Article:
KWAME HOLMAN: Facebook’s coming out did little to help Wall Street as a whole. The Dow Jones industrial average lost another 73 points to close at 12,369. The Nasdaq fell nearly 35 points to close at 2,778. For the week, the Dow lost 3.5 percent; the Nasdaq fell more than 5 percent.
Leaders of the world’s largest economies began gathering at Camp David in Maryland today for the Group of 8 summit. Dignitaries were met at Dulles Airport outside Washington before heading to the presidential retreat and the G-8 gathering. Uncertainty over Greece, the euro system, and austerity measures topped the agenda.
Before leaving the White House, President Obama called for more emphasis on economic growth.
PRESIDENT BARACK OBAMA: And we’re looking forward to a fruitful discussion later this evening and tomorrow with the other G8 leaders about how we can manage a responsible approach to fiscal consolidation that is coupled with a strong growth agenda.
KWAME HOLMAN: The G8 summit winds up tomorrow night. From there, most of the leaders will head to Chicago for a larger NATO summit.
The political crisis in Greece took a new turn today. A spokesman for the caretaker government reported that German Chancellor Angela Merkel suggested Greece hold a referendum on staying in the euro system when it holds new elections in June. The German government later denied it, but Greek leaders complained of outside interference. Merkel has insisted on austerity measures in Greece as the price of a European bailout.
In Syria, government troops stepped in again to break up mass Friday protests. Security forces fired tear gas and live ammunition in Aleppo to disperse thousands of people. There were similar rallies in other cities. Meanwhile, the military stepped up its shelling of Rastan. Thick plumes of smoke could be seen rising above that town in central Syria.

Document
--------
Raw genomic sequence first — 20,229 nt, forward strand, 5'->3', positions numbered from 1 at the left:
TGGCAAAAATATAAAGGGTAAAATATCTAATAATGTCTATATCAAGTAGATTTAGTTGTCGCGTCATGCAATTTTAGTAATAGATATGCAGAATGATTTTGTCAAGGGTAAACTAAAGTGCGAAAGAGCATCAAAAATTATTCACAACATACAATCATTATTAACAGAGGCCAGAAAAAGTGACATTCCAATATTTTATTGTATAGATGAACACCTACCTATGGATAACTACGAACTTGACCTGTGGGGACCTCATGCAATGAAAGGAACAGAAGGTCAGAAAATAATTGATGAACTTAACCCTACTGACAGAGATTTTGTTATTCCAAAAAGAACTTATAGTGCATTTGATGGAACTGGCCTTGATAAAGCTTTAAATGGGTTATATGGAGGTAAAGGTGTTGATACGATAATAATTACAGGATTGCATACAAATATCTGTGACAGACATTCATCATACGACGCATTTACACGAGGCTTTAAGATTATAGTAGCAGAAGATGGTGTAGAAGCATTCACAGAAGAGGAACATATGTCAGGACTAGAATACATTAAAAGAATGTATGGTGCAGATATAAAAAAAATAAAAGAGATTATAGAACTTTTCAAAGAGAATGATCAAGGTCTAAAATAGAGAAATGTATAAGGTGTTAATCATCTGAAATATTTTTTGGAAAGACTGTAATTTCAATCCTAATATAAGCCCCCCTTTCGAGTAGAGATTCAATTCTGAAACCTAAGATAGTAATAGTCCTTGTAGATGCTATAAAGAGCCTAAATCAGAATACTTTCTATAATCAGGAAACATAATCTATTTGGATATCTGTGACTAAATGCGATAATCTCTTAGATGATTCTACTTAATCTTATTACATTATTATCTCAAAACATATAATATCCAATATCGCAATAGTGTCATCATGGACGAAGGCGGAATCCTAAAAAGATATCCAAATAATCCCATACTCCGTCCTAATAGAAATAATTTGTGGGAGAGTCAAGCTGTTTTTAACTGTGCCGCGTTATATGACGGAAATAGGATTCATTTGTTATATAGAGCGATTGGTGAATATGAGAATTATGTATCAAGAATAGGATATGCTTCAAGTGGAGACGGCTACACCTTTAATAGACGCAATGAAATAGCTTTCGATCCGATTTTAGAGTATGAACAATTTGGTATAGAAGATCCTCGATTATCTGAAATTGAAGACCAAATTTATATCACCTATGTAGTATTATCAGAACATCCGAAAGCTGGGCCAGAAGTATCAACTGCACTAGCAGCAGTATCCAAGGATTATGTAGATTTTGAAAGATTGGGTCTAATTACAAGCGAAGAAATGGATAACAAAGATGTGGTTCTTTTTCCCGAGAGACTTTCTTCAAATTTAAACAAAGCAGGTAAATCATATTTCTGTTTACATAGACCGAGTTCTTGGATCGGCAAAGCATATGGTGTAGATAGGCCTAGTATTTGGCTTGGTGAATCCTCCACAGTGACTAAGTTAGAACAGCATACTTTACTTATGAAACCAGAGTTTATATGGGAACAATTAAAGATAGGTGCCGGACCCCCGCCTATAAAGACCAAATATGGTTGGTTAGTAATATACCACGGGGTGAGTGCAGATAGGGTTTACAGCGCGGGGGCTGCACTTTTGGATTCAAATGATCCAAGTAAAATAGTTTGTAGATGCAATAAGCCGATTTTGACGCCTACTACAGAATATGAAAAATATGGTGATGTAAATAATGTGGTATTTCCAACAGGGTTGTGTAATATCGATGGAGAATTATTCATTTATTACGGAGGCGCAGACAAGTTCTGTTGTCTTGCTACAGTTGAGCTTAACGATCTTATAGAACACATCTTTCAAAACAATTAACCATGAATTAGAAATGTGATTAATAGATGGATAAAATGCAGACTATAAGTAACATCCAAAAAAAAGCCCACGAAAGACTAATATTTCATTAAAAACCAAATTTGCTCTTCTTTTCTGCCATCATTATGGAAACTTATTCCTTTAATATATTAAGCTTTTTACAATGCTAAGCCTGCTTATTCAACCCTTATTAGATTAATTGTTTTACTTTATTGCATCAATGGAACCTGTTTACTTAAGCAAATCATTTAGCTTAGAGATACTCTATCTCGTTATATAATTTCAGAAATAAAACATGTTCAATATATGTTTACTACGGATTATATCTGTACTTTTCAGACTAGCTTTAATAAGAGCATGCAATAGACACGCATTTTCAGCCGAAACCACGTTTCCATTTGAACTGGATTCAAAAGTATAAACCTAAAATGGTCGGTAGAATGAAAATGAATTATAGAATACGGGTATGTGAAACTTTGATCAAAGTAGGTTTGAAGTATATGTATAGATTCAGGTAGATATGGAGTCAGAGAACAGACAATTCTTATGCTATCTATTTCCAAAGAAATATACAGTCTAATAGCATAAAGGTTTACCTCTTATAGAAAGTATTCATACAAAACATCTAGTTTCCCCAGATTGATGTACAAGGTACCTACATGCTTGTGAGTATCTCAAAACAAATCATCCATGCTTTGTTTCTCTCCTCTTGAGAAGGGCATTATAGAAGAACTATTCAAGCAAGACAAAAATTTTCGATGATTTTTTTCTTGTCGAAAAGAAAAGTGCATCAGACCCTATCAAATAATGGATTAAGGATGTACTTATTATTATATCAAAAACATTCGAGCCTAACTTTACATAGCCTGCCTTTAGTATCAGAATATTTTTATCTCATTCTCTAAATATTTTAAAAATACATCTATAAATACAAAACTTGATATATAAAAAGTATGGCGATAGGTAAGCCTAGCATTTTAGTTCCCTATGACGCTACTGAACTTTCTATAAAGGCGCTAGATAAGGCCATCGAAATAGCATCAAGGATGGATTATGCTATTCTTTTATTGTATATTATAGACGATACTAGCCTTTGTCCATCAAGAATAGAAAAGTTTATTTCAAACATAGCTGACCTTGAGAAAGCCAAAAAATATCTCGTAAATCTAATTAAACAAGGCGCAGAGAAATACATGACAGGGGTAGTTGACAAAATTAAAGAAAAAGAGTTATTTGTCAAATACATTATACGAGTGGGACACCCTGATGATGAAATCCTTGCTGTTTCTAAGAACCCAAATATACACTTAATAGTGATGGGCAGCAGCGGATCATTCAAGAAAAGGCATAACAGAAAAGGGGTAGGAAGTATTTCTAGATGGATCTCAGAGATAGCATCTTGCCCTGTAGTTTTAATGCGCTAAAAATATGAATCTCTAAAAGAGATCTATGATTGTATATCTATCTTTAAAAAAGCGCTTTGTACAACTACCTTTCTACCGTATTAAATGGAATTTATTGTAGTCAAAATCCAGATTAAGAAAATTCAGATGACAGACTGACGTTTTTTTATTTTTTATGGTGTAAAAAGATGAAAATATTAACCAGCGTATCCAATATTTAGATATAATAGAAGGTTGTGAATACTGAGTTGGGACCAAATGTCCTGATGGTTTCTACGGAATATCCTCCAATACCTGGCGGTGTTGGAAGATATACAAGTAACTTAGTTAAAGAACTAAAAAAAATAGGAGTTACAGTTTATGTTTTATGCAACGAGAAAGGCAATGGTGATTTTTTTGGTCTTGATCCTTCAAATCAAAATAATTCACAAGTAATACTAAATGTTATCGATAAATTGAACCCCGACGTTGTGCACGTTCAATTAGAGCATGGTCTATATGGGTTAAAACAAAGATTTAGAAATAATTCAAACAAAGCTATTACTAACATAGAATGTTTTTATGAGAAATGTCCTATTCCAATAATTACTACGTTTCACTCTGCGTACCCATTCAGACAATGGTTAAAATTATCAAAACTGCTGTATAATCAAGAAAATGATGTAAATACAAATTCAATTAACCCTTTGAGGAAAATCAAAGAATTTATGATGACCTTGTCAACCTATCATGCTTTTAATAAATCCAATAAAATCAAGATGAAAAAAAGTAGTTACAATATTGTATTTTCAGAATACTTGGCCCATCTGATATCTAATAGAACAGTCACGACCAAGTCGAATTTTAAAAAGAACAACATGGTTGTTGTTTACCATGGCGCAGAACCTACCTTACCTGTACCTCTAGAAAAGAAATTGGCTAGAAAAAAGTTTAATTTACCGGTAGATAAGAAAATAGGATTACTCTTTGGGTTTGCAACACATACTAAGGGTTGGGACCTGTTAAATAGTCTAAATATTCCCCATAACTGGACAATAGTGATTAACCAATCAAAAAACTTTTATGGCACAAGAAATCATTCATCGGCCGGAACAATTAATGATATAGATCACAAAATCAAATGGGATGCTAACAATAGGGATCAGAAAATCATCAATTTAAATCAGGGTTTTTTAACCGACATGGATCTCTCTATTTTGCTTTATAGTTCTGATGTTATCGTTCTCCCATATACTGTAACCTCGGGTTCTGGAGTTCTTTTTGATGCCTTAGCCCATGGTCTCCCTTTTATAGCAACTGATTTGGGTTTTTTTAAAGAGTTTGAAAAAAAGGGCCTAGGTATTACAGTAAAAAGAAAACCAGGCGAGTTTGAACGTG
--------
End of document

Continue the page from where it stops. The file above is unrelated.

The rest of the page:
In Damascus, the Norwegian commander of a U.N. observer mission urged both sides to stop the bloodshed.
MAJ. GEN. ROBERT MOOD, head of U.N. Mission to Syria: No volume of observers can achieve a progressive drop and a permanent end to the violence if the commitment to give dialogue a chance is not genuine from all internal and external actors.
KWAME HOLMAN: The U.N. estimated in March that more than 9,000 people have died in the Syrian uprising. Hundreds more have been killed since then.
In Afghanistan, NATO announced two service members were killed in the eastern part of the country. That put this year’s toll at 154. At least 100 of those were Americans.
Meanwhile, the new French president stuck by his campaign pledge to withdraw French combat troops from Afghanistan by the end of the year. Francois Hollande met with President Obama in Washington. He indicated some of the 3,300 French troops in Afghanistan might remain, but not in combat roles.
The House passed a defense budget today worth $642 billion, defying a veto threat from President Obama. By adding $8 billion in spending, the bill violates the deficit-cutting deal the president and congressional Republicans agreed to last summer.
Lawmakers also supported the administration’s ability to detain terror suspects indefinitely without charge. That includes Americans captured on U.S. soil.
Those are some of the day’s major stories.